Thursday, November 14, 2013

Setting the stage for who'll replace Thom Tillis in NC-98

The storyline of who will replace NC Speaker, Thom Tillis, as the North Mecklenburg Representative in the General Assembly started to officially take shape this week with outgoing Cornelius mayor, Lynette Rinker (Rep), throwing her hat in the ring.  Her announcement comes in the last month before she steps down to be replaced by Mayor-elect Chuck Travis.

When Ms Rinker decided earlier this year that she would not seek re-election to the mayor's post, one of her stated reasons included plans to seek higher office.  Speculation immediately centered on the NC House 98 seat that would be vacant with fellow Cornelian, Thom Tillis, deciding to run for US Senate.  In what was surely an unintended swipe at another fellow Cornelian, NC Senator Jeff Tarte, Rinker said at the time to “As I consider other offices that are up for up for election in 2014, it just didn’t seem right to file and run for mayor if I’m looking ahead at something else.”  Rinker was elevated to mayor from commissioner when her predecessor, Jeff Tarte, decided to run for State Senate almost immediately after winning re-election as Cornelius's mayor.

How Rinker's candidacy plays with local Republicans remains to be seen.

As mayor her biggest achievement has arguably been carrying water for toll road supporters in Raleigh who want to widen I-77 with HOT lanes.  Those supporters include NC-98 current office holder, Speaker Thom Tillis. 

Back in January of this year, Rinker was fairly defensive in this video at being accused of supporting HOT lanes.  By the time spring rolled around, she had obviously changed her tune - casting the tie-breaker in a surprise vote on Cornelius's Board to officially support tolls on I-77.  Only time will tell, but this tie-breaking vote on tolls potentially puts Mayor Rinker in the same company as former Mayor Bill Thunberg of Mooresville - meaning, a mayor who cast a tie-breaking vote in favor of a highly controversial project that did not really pass the "common sense" test.   Mayor Thunberg cast the tie-breaker that effectively created the Mi-Connection cable company - a decision that has gone disastrously for the towns of Mooresville and Davidson.  We all need to hope that Mayor Rinker's tie-breaker for tolls does not lead to a similar result for the entire region.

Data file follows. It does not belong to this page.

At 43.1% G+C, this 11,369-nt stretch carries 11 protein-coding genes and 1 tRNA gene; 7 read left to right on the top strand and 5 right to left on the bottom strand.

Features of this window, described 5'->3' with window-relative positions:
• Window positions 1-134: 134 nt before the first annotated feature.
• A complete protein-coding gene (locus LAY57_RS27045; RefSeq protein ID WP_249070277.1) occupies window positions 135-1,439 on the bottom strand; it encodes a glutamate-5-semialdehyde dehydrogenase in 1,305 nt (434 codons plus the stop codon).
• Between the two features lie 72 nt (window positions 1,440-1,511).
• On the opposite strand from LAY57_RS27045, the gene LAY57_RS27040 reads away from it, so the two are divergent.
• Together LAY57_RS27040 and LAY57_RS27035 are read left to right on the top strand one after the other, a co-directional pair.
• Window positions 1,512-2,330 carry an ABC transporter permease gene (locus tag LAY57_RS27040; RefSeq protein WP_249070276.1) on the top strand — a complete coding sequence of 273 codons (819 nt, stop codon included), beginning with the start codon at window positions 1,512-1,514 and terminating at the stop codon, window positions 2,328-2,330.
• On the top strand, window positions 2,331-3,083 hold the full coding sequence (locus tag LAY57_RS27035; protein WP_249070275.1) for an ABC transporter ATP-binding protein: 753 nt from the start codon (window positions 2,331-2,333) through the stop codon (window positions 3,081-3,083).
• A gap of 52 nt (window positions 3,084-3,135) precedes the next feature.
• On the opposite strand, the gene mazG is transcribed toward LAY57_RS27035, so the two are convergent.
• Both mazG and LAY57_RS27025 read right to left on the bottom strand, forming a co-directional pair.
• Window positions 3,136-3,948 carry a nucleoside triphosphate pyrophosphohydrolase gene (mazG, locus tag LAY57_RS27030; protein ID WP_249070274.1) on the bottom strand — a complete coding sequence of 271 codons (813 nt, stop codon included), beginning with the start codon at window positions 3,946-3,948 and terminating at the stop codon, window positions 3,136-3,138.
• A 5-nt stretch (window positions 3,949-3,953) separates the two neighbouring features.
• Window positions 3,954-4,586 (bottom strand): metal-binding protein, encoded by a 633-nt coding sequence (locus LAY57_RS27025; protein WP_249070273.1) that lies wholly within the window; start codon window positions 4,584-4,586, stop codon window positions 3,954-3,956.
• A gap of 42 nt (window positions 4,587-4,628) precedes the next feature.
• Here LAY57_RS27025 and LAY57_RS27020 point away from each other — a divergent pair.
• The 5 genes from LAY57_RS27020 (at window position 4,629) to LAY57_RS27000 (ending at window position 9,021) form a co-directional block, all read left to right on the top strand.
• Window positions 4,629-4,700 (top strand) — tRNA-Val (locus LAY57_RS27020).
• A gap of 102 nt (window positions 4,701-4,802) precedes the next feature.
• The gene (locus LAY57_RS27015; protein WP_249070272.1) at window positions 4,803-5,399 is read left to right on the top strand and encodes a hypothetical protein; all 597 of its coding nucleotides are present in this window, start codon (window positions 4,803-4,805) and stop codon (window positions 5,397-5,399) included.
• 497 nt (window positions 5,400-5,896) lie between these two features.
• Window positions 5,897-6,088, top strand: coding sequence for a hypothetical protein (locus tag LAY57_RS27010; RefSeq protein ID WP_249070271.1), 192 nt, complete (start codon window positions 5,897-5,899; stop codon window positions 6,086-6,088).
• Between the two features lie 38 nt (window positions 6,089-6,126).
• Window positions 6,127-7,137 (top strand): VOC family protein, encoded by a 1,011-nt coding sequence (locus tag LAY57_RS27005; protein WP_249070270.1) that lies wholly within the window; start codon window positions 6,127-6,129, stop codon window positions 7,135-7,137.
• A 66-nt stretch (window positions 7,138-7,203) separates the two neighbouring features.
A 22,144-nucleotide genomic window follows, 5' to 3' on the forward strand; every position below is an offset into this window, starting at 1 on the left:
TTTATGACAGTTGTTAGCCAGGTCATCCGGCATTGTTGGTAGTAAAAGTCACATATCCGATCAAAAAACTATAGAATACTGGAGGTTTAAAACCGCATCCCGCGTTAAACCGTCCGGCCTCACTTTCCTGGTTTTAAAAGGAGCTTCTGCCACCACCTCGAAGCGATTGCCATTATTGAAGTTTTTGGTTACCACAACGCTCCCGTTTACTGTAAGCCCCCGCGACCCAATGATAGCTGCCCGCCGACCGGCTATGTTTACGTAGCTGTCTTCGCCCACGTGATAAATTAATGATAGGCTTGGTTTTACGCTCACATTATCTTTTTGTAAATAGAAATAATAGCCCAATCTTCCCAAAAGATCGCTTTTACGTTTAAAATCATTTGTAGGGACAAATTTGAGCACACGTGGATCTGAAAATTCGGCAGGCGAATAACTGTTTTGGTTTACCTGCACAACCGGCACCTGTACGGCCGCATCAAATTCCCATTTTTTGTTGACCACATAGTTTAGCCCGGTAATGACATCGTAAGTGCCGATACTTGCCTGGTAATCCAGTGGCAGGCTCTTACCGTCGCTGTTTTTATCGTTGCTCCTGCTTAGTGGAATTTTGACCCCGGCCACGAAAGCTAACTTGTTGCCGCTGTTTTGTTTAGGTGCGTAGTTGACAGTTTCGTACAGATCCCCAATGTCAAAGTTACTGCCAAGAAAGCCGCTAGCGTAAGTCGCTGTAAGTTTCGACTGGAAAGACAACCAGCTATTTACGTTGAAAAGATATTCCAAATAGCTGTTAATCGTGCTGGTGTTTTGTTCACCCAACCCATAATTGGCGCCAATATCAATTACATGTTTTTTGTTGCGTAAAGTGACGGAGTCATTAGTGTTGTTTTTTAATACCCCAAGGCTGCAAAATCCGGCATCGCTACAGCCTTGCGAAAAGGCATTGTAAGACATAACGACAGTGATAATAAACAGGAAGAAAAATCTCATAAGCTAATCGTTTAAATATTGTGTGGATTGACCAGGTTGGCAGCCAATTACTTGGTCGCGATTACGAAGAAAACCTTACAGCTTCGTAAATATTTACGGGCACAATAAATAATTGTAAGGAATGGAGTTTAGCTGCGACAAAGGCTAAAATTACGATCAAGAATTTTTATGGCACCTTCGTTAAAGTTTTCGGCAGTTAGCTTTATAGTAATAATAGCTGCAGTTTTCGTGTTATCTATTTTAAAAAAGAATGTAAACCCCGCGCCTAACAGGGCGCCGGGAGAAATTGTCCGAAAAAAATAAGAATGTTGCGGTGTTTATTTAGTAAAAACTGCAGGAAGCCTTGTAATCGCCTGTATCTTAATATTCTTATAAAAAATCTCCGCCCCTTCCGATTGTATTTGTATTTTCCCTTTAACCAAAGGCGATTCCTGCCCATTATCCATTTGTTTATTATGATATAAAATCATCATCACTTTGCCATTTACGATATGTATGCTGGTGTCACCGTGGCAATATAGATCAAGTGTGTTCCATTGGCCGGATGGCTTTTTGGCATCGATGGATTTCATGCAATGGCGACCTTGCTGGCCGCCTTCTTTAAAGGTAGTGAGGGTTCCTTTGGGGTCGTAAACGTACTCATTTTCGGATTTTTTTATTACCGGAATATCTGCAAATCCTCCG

In light of all that, another way to look at Ms Rinker's decision to not run for re-election as mayor is that she did not want to face a potentially tough re-election fight similar to what just played out in Huntersville.  In Cornelius's southern neighbor, Mayor Jill Swain, won re-election last week by a mere 27 votes after a bare-knuckle fight against toll road opponents.  With Cornelius also being a hotbed of anti-toll sentiment, running for re-election - and potentially losing - would not be a politically smart move for one angling for higher office.  Losing one office just before seeking another is not a winning strategy.  (See the results for Council/Congressional/Mayoral candidate Edwin Peacock as an example.)

Add to all of the above the fact that the battle over toll roads these past few months has in fact taken a toll on many conservative activists, and the stage is set for a closer and more interesting race than might be expected in this heavily Republican leaning district.

Enter stage left, Democrat Natasha Marcus of Davidson whose campaign sent out a press release Thursday indicating her intentions towards this open seat.

Ms Marcus has been a leading progressive activist in the North Mecklenburg area, and her home base of operation during the campaign will likely center around Davidson's Precinct 206.  The final stop of her campaign kick-off tour around the district will end at Summit Coffee on Davidson's main street with Davidson Mayor, John Woods, MCing the event. (See Davidson Village...Last Bastion for Democrats in the LKN Area. for background on this precinct.)

While any Democrat running in this district faces a steep up-hill climb, Ms Marcus will bring advantages with her.

Her leadership role in local progressive activist groups will provide a base of volunteers.  She knows the issues and will be able to capitalize on certain social issues if they enter the campaign.  For example Precinct 206, centered around Davidson College, cast more votes against Amendment 1 last year than any precinct in Mecklenburg County except for one.  Finally, she will have a solid team of people supporting her.

While I don't know Ms Marcus other than to recognize her from around Davidson - often seeing her registering voters at the farmers market, I do know some of the people who will be helping and advising in her campaign.  She will have a team that is both focused and dedicated.  Expect them to approach this effort with a steely-eyed professionalism.  Do not expect them to make any big mistakes.  They write checks.  More importantly, they know people who write checks.

Will they be able to pull it off?  Who knows?

One thing is for sure, this story is going to have a number of subplots before the curtain falls next November and the first of those subplots may very well be if/when another actor shows up to give either of these ladies a primary challenge.

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